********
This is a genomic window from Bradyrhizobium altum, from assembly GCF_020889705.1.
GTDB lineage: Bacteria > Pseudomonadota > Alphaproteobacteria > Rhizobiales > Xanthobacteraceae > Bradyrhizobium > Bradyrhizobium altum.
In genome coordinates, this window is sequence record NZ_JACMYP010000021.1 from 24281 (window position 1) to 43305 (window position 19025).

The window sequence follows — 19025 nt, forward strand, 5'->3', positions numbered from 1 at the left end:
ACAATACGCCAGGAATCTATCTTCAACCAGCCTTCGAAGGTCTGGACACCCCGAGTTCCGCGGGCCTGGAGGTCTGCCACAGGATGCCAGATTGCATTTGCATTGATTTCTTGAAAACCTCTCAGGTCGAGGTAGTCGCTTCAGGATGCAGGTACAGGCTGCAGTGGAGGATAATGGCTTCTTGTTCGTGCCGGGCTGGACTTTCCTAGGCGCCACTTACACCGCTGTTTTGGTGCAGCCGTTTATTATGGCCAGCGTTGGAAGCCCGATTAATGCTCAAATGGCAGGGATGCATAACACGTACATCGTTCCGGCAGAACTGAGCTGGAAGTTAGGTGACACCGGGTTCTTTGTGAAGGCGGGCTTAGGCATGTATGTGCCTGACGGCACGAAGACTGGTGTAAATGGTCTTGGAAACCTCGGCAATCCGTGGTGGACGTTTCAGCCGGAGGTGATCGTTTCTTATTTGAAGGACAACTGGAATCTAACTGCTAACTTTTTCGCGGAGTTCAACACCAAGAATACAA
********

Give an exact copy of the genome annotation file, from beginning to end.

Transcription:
This is a genomic window from Bradyrhizobium altum, from assembly GCF_020889705.1.
GTDB lineage: Bacteria > Pseudomonadota > Alphaproteobacteria > Rhizobiales > Xanthobacteraceae > Bradyrhizobium > Bradyrhizobium altum.
In genome coordinates, this window is sequence record NZ_JACMYP010000021.1 from 24281 (window position 1) to 43305 (window position 19025).

The window sequence follows — 19025 nt, forward strand, 5'->3', positions numbered from 1 at the left end:
ACAATACGCCAGGAATCTATCTTCAACCAGCCTTCGAAGGTCTGGACACCCCGAGTTCCGCGGGCCTGGAGGTCTGCCACAGGATGCCAGATTGCATTTGCATTGATTTCTTGAAAACCTCTCAGGTCGAGGTAGTCGCTTCAGGATGCAGGTACAGGCTGCAGTGGAGGATAATGGCTTCTTGTTCGTGCCGGGCTGGACTTTCCTAGGCGCCACTTACACCGCTGTTTTGGTGCAGCCGTTTATTATGGCCAGCGTTGGAAGCCCGATTAATGCTCAAATGGCAGGGATGCATAACACGTACATCGTTCCGGCAGAACTGAGCTGGAAGTTAGGTGACACCGGGTTCTTTGTGAAGGCGGGCTTAGGCATGTATGTGCCTGACGGCACGAAGACTGGTGTAAATGGTCTTGGAAACCTCGGCAATCCGTGGTGGACGTTTCAGCCGGAGGTGATCGTTTCTTATTTGAAGGACAACTGGAATCTAACTGCTAACTTTTTCGCGGAGTTCAACACCAAGAATACAA